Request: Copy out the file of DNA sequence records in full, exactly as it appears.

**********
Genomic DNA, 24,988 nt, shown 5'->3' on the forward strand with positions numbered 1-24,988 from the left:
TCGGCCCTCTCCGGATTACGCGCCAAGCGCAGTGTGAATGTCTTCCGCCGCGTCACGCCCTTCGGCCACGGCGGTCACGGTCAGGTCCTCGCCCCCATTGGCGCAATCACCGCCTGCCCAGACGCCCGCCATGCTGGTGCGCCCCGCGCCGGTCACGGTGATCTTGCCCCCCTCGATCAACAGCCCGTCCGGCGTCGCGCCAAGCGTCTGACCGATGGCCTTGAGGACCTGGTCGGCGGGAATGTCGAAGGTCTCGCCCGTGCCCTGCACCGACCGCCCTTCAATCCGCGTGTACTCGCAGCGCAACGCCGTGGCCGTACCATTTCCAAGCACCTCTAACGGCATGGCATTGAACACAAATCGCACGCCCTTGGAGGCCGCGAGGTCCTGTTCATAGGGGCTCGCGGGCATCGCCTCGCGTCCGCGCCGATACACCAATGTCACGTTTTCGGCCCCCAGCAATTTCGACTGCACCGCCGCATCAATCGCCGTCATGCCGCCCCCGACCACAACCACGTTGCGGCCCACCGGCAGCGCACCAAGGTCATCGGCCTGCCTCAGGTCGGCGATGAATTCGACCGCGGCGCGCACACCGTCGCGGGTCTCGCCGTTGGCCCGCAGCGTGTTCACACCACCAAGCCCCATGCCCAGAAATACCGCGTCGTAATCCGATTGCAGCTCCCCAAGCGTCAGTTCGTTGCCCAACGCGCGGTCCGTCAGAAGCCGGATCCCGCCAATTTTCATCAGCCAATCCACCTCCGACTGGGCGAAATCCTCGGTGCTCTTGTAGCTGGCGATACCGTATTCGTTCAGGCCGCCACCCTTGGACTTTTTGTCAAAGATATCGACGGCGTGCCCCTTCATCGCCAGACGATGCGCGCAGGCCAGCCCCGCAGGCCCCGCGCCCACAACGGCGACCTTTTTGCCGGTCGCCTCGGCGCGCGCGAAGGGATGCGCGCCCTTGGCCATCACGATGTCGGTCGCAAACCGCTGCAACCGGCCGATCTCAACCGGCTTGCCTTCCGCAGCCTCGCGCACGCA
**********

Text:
Genomic DNA, 24,988 nt, shown 5'->3' on the forward strand with positions numbered 1-24,988 from the left:
TCGGCCCTCTCCGGATTACGCGCCAAGCGCAGTGTGAATGTCTTCCGCCGCGTCACGCCCTTCGGCCACGGCGGTCACGGTCAGGTCCTCGCCCCCATTGGCGCAATCACCGCCTGCCCAGACGCCCGCCATGCTGGTGCGCCCCGCGCCGGTCACGGTGATCTTGCCCCCCTCGATCAACAGCCCGTCCGGCGTCGCGCCAAGCGTCTGACCGATGGCCTTGAGGACCTGGTCGGCGGGAATGTCGAAGGTCTCGCCCGTGCCCTGCACCGACCGCCCTTCAATCCGCGTGTACTCGCAGCGCAACGCCGTGGCCGTACCATTTCCAAGCACCTCTAACGGCATGGCATTGAACACAAATCGCACGCCCTTGGAGGCCGCGAGGTCCTGTTCATAGGGGCTCGCGGGCATCGCCTCGCGTCCGCGCCGATACACCAATGTCACGTTTTCGGCCCCCAGCAATTTCGACTGCACCGCCGCATCAATCGCCGTCATGCCGCCCCCGACCACAACCACGTTGCGGCCCACCGGCAGCGCACCAAGGTCATCGGCCTGCCTCAGGTCGGCGATGAATTCGACCGCGGCGCGCACACCGTCGCGGGTCTCGCCGTTGGCCCGCAGCGTGTTCACACCACCAAGCCCCATGCCCAGAAATACCGCGTCGTAATCCGATTGCAGCTCCCCAAGCGTCAGTTCGTTGCCCAACGCGCGGTCCGTCAGAAGCCGGATCCCGCCAATTTTCATCAGCCAATCCACCTCCGACTGGGCGAAATCCTCGGTGCTCTTGTAGCTGGCGATACCGTATTCGTTCAGGCCGCCACCCTTGGACTTTTTGTCAAAGATATCGACGGCGTGCCCCTTCATCGCCAGACGATGCGCGCAGGCCAGCCCCGCAGGCCCCGCGCCCACAACGGCGACCTTTTTGCCGGTCGCCTCGGCGCGCGCGAAGGGATGCGCGCCCTTGGCCATCACGATGTCGGTCGCAAACCGCTGCAACCGGCCGATCTCAACCGGCTTGCCTTCCGCAGCCTCGCGCACGCA